Last night, I returned from Kansas City to Nashville and, upon depositing my suitcases at home, put a beer in my purse and drove to my old apartment to clean before my lease is up. And as I sipped on Red Hook and Swiffered the floors, I thought of what I’ve been learning about writing.
I thought about how writing songs is like working on a jigsaw puzzle, turning a piece this way and that, trying to figure out how it might fit – and when it doesn’t, trying it in a different place. Sometimes I start with the edge pieces and work my way in; other times, I begin with the lower left-hand corner and have absolutely no idea what might be forming… until suddenly, with a single certain piece falling into place, the big picture is made clear. That is an exciting thing – the brief moment of warmth in an otherwise desolate landscape.
I thought about how there is an art to attempting to live buoyantly and passionately, yet still having eyes to see and words to tell of darkness and hurt – for that is so much of the world that we live in, and it’s important that writers tell the truth. My favorite songs are sad ones; how can I write sad songs and still be a healthy and contented person? I want to figure that out.
I thought about how miraculous a privilege it is to birth something into the world, to bring forth a scene, a song, an emotion, and then step back and view it – something where there once was nothing.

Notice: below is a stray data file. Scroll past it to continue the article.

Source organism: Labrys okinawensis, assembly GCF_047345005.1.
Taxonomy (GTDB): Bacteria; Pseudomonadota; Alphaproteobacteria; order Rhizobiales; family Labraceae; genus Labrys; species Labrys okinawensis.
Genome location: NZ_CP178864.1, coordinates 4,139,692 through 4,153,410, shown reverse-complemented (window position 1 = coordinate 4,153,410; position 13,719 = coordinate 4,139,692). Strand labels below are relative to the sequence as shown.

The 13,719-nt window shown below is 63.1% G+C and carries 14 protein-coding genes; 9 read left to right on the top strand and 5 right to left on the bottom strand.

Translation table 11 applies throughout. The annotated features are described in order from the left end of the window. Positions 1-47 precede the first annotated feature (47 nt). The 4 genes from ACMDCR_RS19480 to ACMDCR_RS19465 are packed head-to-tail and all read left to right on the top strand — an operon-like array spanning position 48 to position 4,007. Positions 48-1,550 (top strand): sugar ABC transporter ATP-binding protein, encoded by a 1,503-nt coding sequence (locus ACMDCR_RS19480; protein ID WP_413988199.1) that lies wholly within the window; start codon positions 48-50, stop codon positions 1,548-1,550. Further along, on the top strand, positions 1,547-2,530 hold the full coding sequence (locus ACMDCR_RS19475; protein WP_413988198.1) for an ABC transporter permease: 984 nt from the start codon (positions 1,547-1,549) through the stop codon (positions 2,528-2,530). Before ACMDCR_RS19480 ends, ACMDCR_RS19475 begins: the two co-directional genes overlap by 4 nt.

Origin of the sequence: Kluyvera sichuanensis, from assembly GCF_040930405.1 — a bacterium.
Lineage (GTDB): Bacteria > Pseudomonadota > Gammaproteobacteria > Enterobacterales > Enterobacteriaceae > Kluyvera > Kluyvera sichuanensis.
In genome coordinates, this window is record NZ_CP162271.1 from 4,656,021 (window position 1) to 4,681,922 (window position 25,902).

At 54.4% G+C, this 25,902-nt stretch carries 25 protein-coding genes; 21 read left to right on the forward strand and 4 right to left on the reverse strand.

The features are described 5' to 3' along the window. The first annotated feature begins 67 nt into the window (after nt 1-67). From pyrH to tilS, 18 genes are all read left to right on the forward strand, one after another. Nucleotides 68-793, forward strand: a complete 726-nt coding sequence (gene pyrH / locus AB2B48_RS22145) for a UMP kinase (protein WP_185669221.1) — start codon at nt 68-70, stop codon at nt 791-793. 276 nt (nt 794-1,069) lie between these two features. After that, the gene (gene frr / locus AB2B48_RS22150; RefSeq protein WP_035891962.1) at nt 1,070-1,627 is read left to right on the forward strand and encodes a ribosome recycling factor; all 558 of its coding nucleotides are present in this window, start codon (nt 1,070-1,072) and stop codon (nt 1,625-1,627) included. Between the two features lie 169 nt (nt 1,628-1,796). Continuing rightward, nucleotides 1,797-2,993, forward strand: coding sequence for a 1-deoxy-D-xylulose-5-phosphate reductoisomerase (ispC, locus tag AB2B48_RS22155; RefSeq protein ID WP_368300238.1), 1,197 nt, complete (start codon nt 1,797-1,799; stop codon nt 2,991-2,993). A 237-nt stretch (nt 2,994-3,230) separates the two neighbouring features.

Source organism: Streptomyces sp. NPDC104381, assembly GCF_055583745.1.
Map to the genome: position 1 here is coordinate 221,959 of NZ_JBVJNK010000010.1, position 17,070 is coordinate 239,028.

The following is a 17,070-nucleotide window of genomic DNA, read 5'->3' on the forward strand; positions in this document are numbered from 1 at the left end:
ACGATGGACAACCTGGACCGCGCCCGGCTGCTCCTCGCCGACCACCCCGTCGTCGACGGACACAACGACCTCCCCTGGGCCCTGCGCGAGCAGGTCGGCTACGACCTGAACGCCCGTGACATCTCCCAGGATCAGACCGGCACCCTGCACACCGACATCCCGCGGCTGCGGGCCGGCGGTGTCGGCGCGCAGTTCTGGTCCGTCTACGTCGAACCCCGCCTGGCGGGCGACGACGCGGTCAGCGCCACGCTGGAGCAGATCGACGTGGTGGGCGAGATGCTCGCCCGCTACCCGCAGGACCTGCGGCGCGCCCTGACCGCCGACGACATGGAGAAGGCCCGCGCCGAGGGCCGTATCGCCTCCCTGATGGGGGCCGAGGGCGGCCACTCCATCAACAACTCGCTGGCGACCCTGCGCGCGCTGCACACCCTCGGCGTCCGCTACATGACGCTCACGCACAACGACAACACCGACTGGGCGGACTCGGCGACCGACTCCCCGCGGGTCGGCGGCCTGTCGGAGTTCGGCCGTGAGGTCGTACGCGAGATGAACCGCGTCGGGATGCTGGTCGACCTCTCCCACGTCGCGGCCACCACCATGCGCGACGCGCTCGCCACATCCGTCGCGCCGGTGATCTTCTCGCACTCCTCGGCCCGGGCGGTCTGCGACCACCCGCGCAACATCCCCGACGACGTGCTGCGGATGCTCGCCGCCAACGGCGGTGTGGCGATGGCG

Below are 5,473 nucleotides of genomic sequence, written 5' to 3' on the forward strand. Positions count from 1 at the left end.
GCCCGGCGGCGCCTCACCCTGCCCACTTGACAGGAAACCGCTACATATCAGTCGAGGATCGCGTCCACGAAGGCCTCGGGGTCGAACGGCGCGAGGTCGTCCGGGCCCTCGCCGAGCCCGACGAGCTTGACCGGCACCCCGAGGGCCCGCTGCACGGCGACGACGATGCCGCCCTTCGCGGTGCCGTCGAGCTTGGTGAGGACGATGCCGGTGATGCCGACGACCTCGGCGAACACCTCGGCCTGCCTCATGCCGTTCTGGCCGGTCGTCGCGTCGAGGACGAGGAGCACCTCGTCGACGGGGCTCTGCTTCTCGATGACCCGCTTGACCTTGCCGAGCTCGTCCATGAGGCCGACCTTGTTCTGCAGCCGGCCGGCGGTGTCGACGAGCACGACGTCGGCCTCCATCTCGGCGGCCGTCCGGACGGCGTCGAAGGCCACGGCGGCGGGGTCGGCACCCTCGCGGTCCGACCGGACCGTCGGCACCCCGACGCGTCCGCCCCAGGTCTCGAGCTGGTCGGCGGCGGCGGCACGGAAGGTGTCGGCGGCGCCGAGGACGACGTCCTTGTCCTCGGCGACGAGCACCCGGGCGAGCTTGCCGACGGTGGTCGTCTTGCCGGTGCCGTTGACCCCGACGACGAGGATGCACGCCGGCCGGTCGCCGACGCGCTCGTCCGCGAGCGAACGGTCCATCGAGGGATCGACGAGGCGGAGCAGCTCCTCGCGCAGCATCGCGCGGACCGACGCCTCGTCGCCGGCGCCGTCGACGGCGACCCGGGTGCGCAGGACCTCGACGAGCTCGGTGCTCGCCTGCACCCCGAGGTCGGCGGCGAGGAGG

I thought about how the practice of writing has made me more aware, more observant, with quivering ears attuned to any truth worth telling. And I thought about how the biggest gift that writing has given me is a greater appreciation for other people’s astounding words. I’m a better reader. I’m a better listener. And I love good songs even more than I did before.
I thought about the times that I have wished to write like Greta, or Allie. I thought about my deficit of poetical bones. (See? Super dumb sentence.)
But then I thought about how Stephanie called me out of the blue one day, and told me that something I had written brightened her otherwise dreary afternoon. And I had the distinct feeling that if my words could make a small-town Colorado housewife smile, then I was on the right path.
And I thought about the time that Duane encouraged me to change one of my songs – to revisit it, to perhaps rewrite part of it. And when I listened to his advice and did it, it WAS better. I became a better writer.
I thought of the card waiting in my mailbox last night from the friends saying, “We believe in you,” and how those words are worth more than any amount of money.
And I thought about all of you, continuing to land on this blog day after day, even when you know it’s a weekend and I won’t be writing, even when all I talk about is hair dye and shower curtains and bra shopping, even when I feel sorry for myself and am convinced that the sky is falling… you listen: strangers, many of you, giving me a moment of your attention each day. I am so grateful – because your permission that I be a person in process has given me the freedom to grow.
Writing is the only thing that I know I want to do for the rest of my life (that, and get as many shoulder rubs as I can). And I suspect that the more that I write, the more I will figure out that the real value lies in the doing of it. Even if nothing ever “happens.” Even if there is never a song published, or a book released, or a memoir read aloud on “Oprah.” I’ll be glad for the moments spent writing, stringing words together like beads on a thread – for it is in these moments that I feel like I might actually be living up to something.